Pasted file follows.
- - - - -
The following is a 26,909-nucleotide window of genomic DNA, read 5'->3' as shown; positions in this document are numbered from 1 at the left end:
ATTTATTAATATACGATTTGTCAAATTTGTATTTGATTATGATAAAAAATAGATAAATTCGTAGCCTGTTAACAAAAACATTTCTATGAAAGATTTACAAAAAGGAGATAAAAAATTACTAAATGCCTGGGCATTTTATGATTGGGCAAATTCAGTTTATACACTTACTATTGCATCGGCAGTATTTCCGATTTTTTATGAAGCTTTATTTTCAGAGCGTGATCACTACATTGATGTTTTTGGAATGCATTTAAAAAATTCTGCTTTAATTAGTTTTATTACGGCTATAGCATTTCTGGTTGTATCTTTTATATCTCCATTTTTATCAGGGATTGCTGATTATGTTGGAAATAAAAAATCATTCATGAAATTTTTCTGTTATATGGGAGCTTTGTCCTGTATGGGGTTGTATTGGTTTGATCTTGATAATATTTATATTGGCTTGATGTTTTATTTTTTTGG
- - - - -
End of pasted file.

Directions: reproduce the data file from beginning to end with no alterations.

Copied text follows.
The following is a 26,909-nucleotide window of genomic DNA, read 5'->3' as shown; positions in this document are numbered from 1 at the left end:
ATTTATTAATATACGATTTGTCAAATTTGTATTTGATTATGATAAAAAATAGATAAATTCGTAGCCTGTTAACAAAAACATTTCTATGAAAGATTTACAAAAAGGAGATAAAAAATTACTAAATGCCTGGGCATTTTATGATTGGGCAAATTCAGTTTATACACTTACTATTGCATCGGCAGTATTTCCGATTTTTTATGAAGCTTTATTTTCAGAGCGTGATCACTACATTGATGTTTTTGGAATGCATTTAAAAAATTCTGCTTTAATTAGTTTTATTACGGCTATAGCATTTCTGGTTGTATCTTTTATATCTCCATTTTTATCAGGGATTGCTGATTATGTTGGAAATAAAAAATCATTCATGAAATTTTTCTGTTATATGGGAGCTTTGTCCTGTATGGGGTTGTATTGGTTTGATCTTGATAATATTTATATTGGCTTGATGTTTTATTTTTTTGG